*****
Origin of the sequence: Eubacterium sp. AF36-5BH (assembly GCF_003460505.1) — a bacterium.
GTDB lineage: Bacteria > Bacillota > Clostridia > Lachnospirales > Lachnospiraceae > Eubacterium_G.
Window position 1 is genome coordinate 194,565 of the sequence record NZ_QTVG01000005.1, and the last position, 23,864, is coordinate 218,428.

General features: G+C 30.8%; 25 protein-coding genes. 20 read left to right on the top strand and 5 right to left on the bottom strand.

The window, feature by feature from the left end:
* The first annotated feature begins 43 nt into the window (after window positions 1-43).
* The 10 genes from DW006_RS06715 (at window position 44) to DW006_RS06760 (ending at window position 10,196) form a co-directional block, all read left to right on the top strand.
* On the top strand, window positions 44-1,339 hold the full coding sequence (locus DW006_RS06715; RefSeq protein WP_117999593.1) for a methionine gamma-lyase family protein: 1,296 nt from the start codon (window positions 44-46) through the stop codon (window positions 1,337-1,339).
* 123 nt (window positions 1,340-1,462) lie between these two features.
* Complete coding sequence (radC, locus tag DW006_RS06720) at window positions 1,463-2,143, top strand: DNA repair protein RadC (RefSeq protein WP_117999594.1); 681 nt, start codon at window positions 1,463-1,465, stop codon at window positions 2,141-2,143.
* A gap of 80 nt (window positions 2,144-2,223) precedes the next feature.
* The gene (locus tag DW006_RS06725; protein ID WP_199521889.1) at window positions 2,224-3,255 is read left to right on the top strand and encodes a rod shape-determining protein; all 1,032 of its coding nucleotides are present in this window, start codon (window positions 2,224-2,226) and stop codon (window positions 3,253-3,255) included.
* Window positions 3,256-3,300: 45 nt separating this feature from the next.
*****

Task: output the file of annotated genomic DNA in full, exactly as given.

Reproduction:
Origin of the sequence: Eubacterium sp. AF36-5BH (assembly GCF_003460505.1) — a bacterium.
GTDB lineage: Bacteria > Bacillota > Clostridia > Lachnospirales > Lachnospiraceae > Eubacterium_G.
Window position 1 is genome coordinate 194,565 of the sequence record NZ_QTVG01000005.1, and the last position, 23,864, is coordinate 218,428.

General features: G+C 30.8%; 25 protein-coding genes. 20 read left to right on the top strand and 5 right to left on the bottom strand.

The window, feature by feature from the left end:
* The first annotated feature begins 43 nt into the window (after window positions 1-43).
* The 10 genes from DW006_RS06715 (at window position 44) to DW006_RS06760 (ending at window position 10,196) form a co-directional block, all read left to right on the top strand.
* On the top strand, window positions 44-1,339 hold the full coding sequence (locus DW006_RS06715; RefSeq protein WP_117999593.1) for a methionine gamma-lyase family protein: 1,296 nt from the start codon (window positions 44-46) through the stop codon (window positions 1,337-1,339).
* 123 nt (window positions 1,340-1,462) lie between these two features.
* Complete coding sequence (radC, locus tag DW006_RS06720) at window positions 1,463-2,143, top strand: DNA repair protein RadC (RefSeq protein WP_117999594.1); 681 nt, start codon at window positions 1,463-1,465, stop codon at window positions 2,141-2,143.
* A gap of 80 nt (window positions 2,144-2,223) precedes the next feature.
* The gene (locus tag DW006_RS06725; protein ID WP_199521889.1) at window positions 2,224-3,255 is read left to right on the top strand and encodes a rod shape-determining protein; all 1,032 of its coding nucleotides are present in this window, start codon (window positions 2,224-2,226) and stop codon (window positions 3,253-3,255) included.
* Window positions 3,256-3,300: 45 nt separating this feature from the next.